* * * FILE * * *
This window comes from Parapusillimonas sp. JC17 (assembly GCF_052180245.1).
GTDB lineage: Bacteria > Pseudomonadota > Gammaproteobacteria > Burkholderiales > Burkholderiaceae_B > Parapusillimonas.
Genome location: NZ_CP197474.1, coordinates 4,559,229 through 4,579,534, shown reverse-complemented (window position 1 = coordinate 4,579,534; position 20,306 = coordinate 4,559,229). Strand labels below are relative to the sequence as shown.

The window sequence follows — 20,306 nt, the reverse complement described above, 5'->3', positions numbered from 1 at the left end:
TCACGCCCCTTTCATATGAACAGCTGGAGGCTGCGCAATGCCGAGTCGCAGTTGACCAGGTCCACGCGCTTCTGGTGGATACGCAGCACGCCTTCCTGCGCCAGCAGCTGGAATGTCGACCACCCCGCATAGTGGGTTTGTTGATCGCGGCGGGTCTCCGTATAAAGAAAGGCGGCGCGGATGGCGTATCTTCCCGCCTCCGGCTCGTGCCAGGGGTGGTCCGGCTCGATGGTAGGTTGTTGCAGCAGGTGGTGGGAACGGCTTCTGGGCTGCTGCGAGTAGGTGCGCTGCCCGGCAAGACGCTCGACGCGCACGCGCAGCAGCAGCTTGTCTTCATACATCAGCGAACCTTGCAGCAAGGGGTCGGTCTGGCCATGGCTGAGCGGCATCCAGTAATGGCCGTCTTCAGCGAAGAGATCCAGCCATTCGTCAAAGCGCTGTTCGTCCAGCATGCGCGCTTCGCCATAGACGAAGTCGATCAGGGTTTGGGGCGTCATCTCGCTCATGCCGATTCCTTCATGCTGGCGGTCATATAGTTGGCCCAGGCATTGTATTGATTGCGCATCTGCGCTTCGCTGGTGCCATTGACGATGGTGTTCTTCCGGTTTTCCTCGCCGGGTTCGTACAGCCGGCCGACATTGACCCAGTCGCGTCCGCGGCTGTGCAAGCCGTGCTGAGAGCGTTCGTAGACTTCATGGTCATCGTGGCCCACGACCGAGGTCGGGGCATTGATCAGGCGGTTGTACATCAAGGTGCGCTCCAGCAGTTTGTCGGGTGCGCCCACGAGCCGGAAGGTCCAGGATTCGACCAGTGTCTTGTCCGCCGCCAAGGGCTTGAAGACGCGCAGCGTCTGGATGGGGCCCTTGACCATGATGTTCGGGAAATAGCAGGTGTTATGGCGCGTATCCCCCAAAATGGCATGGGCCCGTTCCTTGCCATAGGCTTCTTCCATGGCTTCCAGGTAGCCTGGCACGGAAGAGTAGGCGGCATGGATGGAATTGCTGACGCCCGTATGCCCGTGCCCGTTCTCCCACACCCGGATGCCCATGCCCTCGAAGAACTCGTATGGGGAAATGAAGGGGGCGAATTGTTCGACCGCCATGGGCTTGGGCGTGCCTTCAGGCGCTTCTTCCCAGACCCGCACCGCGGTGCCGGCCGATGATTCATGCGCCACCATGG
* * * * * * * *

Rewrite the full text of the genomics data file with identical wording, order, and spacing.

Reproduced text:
This window comes from Parapusillimonas sp. JC17 (assembly GCF_052180245.1).
GTDB lineage: Bacteria > Pseudomonadota > Gammaproteobacteria > Burkholderiales > Burkholderiaceae_B > Parapusillimonas.
Genome location: NZ_CP197474.1, coordinates 4,559,229 through 4,579,534, shown reverse-complemented (window position 1 = coordinate 4,579,534; position 20,306 = coordinate 4,559,229). Strand labels below are relative to the sequence as shown.

The window sequence follows — 20,306 nt, the reverse complement described above, 5'->3', positions numbered from 1 at the left end:
TCACGCCCCTTTCATATGAACAGCTGGAGGCTGCGCAATGCCGAGTCGCAGTTGACCAGGTCCACGCGCTTCTGGTGGATACGCAGCACGCCTTCCTGCGCCAGCAGCTGGAATGTCGACCACCCCGCATAGTGGGTTTGTTGATCGCGGCGGGTCTCCGTATAAAGAAAGGCGGCGCGGATGGCGTATCTTCCCGCCTCCGGCTCGTGCCAGGGGTGGTCCGGCTCGATGGTAGGTTGTTGCAGCAGGTGGTGGGAACGGCTTCTGGGCTGCTGCGAGTAGGTGCGCTGCCCGGCAAGACGCTCGACGCGCACGCGCAGCAGCAGCTTGTCTTCATACATCAGCGAACCTTGCAGCAAGGGGTCGGTCTGGCCATGGCTGAGCGGCATCCAGTAATGGCCGTCTTCAGCGAAGAGATCCAGCCATTCGTCAAAGCGCTGTTCGTCCAGCATGCGCGCTTCGCCATAGACGAAGTCGATCAGGGTTTGGGGCGTCATCTCGCTCATGCCGATTCCTTCATGCTGGCGGTCATATAGTTGGCCCAGGCATTGTATTGATTGCGCATCTGCGCTTCGCTGGTGCCATTGACGATGGTGTTCTTCCGGTTTTCCTCGCCGGGTTCGTACAGCCGGCCGACATTGACCCAGTCGCGTCCGCGGCTGTGCAAGCCGTGCTGAGAGCGTTCGTAGACTTCATGGTCATCGTGGCCCACGACCGAGGTCGGGGCATTGATCAGGCGGTTGTACATCAAGGTGCGCTCCAGCAGTTTGTCGGGTGCGCCCACGAGCCGGAAGGTCCAGGATTCGACCAGTGTCTTGTCCGCCGCCAAGGGCTTGAAGACGCGCAGCGTCTGGATGGGGCCCTTGACCATGATGTTCGGGAAATAGCAGGTGTTATGGCGCGTATCCCCCAAAATGGCATGGGCCCGTTCCTTGCCATAGGCTTCTTCCATGGCTTCCAGGTAGCCTGGCACGGAAGAGTAGGCGGCATGGATGGAATTGCTGACGCCCGTATGCCCGTGCCCGTTCTCCCACACCCGGATGCCCATGCCCTCGAAGAACTCGTATGGGGAAATGAAGGGGGCGAATTGTTCGACCGCCATGGGCTTGGGCGTGCCTTCAGGCGCTTCTTCCCAGACCCGCACCGCGGTGCCGGCCGATGATTCATGCGCCACCATGG